Dec 8, 2019 by Hamza Sheraz.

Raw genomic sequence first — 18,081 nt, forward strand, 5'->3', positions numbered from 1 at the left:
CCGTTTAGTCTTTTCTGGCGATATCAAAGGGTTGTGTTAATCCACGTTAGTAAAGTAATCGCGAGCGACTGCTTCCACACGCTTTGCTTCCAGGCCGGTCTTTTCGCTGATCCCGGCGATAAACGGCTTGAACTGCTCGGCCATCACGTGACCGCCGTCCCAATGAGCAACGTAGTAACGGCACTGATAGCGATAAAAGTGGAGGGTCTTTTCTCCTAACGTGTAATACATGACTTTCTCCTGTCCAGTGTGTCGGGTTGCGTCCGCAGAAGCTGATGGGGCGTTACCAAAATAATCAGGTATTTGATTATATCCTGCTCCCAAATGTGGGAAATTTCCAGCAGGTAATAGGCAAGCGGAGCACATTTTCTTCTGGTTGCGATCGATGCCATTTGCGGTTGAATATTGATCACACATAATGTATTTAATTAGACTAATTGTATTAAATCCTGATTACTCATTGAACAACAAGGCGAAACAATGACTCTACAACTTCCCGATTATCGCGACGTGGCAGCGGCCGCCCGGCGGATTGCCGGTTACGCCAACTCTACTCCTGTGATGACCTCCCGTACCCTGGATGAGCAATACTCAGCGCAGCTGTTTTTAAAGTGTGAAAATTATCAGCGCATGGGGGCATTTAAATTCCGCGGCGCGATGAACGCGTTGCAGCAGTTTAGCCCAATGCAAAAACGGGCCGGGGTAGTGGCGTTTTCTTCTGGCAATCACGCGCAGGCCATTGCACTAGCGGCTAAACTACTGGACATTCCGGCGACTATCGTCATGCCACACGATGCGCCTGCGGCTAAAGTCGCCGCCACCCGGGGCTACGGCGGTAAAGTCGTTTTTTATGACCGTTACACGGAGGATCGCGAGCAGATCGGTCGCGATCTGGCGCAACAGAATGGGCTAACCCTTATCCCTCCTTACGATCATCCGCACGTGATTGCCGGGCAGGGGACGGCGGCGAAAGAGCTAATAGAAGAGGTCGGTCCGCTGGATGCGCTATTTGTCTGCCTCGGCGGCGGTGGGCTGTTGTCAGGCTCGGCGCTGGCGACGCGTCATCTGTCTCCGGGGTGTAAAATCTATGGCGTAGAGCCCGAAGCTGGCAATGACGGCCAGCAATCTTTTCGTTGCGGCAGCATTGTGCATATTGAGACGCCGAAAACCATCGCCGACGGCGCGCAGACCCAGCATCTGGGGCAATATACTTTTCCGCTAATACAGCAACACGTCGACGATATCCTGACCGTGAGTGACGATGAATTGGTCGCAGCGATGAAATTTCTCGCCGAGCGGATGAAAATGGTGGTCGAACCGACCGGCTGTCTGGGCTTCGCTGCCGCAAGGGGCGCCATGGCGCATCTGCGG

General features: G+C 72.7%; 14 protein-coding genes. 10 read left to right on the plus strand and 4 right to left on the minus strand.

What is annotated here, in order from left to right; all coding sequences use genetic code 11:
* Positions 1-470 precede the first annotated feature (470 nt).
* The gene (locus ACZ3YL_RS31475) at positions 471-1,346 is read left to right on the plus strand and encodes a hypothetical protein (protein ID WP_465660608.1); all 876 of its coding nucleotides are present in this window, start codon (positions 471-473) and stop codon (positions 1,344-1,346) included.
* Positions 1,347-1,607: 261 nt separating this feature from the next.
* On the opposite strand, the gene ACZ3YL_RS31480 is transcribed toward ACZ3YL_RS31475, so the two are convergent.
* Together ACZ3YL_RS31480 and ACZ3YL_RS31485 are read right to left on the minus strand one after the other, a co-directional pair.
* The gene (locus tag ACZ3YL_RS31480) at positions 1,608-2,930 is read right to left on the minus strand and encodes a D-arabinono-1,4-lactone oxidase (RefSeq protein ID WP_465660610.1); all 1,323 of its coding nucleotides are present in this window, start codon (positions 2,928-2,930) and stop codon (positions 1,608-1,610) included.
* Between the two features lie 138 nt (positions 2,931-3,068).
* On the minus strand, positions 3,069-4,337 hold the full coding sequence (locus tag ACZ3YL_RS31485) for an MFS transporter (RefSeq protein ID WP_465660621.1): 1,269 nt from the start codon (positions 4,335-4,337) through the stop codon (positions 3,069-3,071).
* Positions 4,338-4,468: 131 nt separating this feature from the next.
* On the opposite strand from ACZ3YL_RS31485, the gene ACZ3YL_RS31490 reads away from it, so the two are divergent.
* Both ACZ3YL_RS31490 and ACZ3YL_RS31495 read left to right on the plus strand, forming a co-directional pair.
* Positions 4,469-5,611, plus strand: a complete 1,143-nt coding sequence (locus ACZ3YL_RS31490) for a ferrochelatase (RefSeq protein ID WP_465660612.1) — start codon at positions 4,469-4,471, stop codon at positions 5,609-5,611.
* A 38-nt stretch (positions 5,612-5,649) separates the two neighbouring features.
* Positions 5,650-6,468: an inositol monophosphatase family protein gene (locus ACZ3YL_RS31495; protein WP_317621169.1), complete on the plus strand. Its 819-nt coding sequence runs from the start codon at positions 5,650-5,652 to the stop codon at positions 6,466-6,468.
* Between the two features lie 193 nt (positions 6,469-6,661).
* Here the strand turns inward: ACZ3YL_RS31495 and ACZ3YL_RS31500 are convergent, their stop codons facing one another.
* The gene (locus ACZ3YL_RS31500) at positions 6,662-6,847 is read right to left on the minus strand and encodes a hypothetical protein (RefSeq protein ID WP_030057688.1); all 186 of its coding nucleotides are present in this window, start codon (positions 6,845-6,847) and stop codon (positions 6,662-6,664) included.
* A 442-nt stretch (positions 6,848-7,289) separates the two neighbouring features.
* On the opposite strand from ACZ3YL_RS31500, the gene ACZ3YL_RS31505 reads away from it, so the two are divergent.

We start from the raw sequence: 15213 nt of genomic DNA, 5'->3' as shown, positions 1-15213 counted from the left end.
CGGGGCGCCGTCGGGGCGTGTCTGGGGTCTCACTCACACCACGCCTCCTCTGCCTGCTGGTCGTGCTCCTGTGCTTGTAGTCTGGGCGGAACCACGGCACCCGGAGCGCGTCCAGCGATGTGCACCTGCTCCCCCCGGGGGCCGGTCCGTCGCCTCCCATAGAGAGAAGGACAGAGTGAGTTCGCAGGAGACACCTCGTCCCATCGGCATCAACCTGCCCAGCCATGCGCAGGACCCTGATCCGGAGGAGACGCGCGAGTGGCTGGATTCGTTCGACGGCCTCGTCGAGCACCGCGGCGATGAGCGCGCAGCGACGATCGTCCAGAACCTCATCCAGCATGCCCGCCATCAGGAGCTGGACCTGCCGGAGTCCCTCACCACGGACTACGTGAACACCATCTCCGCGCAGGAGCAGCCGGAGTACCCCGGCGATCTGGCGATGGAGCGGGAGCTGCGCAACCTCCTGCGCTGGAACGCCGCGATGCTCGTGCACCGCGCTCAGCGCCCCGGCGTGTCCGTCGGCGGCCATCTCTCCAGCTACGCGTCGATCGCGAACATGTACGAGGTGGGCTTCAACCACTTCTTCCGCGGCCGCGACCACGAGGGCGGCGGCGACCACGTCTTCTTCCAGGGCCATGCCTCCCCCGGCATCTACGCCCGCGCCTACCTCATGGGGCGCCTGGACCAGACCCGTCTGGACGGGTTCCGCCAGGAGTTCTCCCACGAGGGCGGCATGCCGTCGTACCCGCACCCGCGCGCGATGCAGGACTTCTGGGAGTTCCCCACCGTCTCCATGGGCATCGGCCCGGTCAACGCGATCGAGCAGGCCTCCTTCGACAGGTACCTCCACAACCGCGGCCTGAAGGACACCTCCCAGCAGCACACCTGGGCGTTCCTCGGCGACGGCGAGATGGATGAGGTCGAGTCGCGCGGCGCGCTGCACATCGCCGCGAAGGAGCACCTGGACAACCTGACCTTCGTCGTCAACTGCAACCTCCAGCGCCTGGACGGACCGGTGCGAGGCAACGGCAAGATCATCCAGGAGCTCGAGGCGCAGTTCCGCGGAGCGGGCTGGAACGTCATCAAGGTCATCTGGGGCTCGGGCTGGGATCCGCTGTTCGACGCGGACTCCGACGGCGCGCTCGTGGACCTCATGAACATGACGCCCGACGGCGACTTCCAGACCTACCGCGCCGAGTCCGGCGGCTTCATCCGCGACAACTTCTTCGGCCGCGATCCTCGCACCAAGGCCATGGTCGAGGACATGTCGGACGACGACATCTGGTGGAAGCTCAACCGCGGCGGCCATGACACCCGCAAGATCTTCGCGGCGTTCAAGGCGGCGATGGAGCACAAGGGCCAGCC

When women don’t love their bodies, they’re made to feel like that’s yet another failure. There is another way, says Lily Peschardt.Last week, my best friend went to donate blood for the first time in 18 months. As she stood all 5ft 1in of her body on the scales, the reading said she’d put on seven kilograms since her last visit. She told me this on the phone, laughing. Laughing. “Their scales are obviously wrong,” she said. “But who cares?” I could hear the shrug in her voice, the genuine apathy. She lives in a world where scales can be wrong and weight can be gained and lost with a casual nonchalance. I have known her since we were three years old and, as far as I know, she has always lived in this world. Meanwhile, I lived in the darker, twisted, sadder world. A world that told me so often that my weight and my self-worth were inextricably linked that, after I while, I started to believe it. That packaged up and sold me a lifetime’s worth of unhealthy behaviours that I adopted gladly. That’s the short version of the story of how, at 15 years old, I found myself severely anorexic. Years of my life were filled with doctors appointments and cancelled dinner reservations and a self-hatred that was so visceral it left a metallic taste in my mouth. It’s a decade later and I am well now. Well enough that when people actually tell me I look “well” I don’t immediately assume they’re saying I’m fat. Well enough that, earlier this year, when stress turned me boney and thin, I ate and went swimming and took care of myself the way I knew I needed to. I pulled my body through the water, delighting at the twinge of pain between my shoulder blades as I felt my back strengthening, I did seven somersaults in a row underwater and giggled as I emerged, my lungs tired and empty. I lay a blanket on my tiny living room floor doing yoga, smiling whenever my cat nuzzled my arm while I was doing a downward dog. I went on long walks with my friends and ate all the cake that was offered to me. I believed – maybe for the first time in my life – that this body I had, with the dozens of freckles and the comically tiny toes, was something worth taking care of. Despite that, I am not someone who can get involved with the body-positivity movement. To me it’s just another way we make women feel inferior. It’s hard to love your body. I know that. You know that. We all fucking know that. And yet in an effort to try and encourage women to stop hating their bodies, we have made them feel guilty if they don’t love it so much that they want to post naked selfies on Instagram or wear bodycon dresses. Writing for BuzzFeed about her complicated relationship with weight, Scaachi Koul put it this way: “Being hurt when someone calls you fat feels anti-feminist, like you’re not just failing yourself by being uncool about it, but failing a community. It feels like I’m falling for a trap that I already knew was there, one that I still wasn’t smart enough to sidestep. In the last five years, I’ve written a best-selling book, gotten engaged, gotten promoted, and worked on a television show. I’ve also gained 20 pounds. Guess which one I think about the most.” We punish women for not looking a certain way. And then we punish them again for not having the self-esteem to join the 'body confidence' movement We punish women for not looking a certain way. And then we punish them again for not having the self-esteem to join the “body confidence” movement. As if it’s the least you can do, to take your un-magazine-like body and revamp it into a quasi-political statement. Koul explains, “I know that all of this – feeling bad about my body, then feeling bad about not trying to do anything about it, and then feeling guilty for having these feelings at all – is an endless cycle designed to keep me sick.” There is a growing movement of women who don’t want to learn to love their bodies, they just want to learn how to live in them comfortably. To not berate themselves when they gain weight or to congratulate themselves when they lose it. To turn their backs on a culture that assigns some perverse morality to weight. Koul dreams of apathy: “... frankly, I want to spend as little time as possible thinking about my arms and legs and the way the fat on my back folds when I’m not paying attention at the beach. I just want apathy – to feel nothing about my body at all, to be merely grateful that it functions as I require…” This weekend, Bethan Holt, a fashion editor at The Telegraph, spoke candidly about her recovery from anorexia and the role that fashion magazines played in her illness. I bristled when I saw the headline, “From teenage anorexic to fashion editor”, on the front cover, and parts of the piece felt somewhat problematic: Holt gave the exact weight she was when she was diagnosed and wrote about some of the strategies she used to avoid eating. Plus, she said the models at Alexander McQueen’s spring/summer show had “slightly chunky legs and a little roundness to their arms and stomachs”. However, she raised an interesting point when she described her relationship to her body now and her belief in the concept of “body neutrality”. She explained: “Body neutrality encourages more gentle acceptance rather than pure hatred or overweening pride in one’s body – it’s open to all shapes and sizes and is probably how most of us would realistically hope to relate to the skin we’re in.” A sentiment echoed by Angelica Malin, editor-in-chief of About Time Magazine: I love this term, “body neutrality”. It’s the closest I’ve got to being able to describe how I feel about this body of mine that, at various points, I’ve tortured and nurtured and grown into. My relationship with my body is a quiet one built on mutual respect. It thanks me for taking care of it, and I thank it for continuing to put one foot in front of the other, day after day. I rarely think about my weight anymore; I haven’t weighed myself in about eight years and the only signal I have to measure its fluctuations is how tight or loose my jeans are on any given day. For years of my life, my weight was all I could think about. I found it more interesting than my friends or my school work or the world around me. Perhaps there are only an allotted amount of minutes any one person can spend in their lifetime thinking about how much you weigh, and I used them all up before my 21st birthday. It takes an extraordinary amount of time and effort to be cruel enough to your body to hate it, as if it’s something other and separate from you. It also takes an extraordinary amount of time and effort to love your body unreservedly. In many ways, body neutrality takes a herculean effort to achieve. But maybe it’s actually a body movement worth fighting for.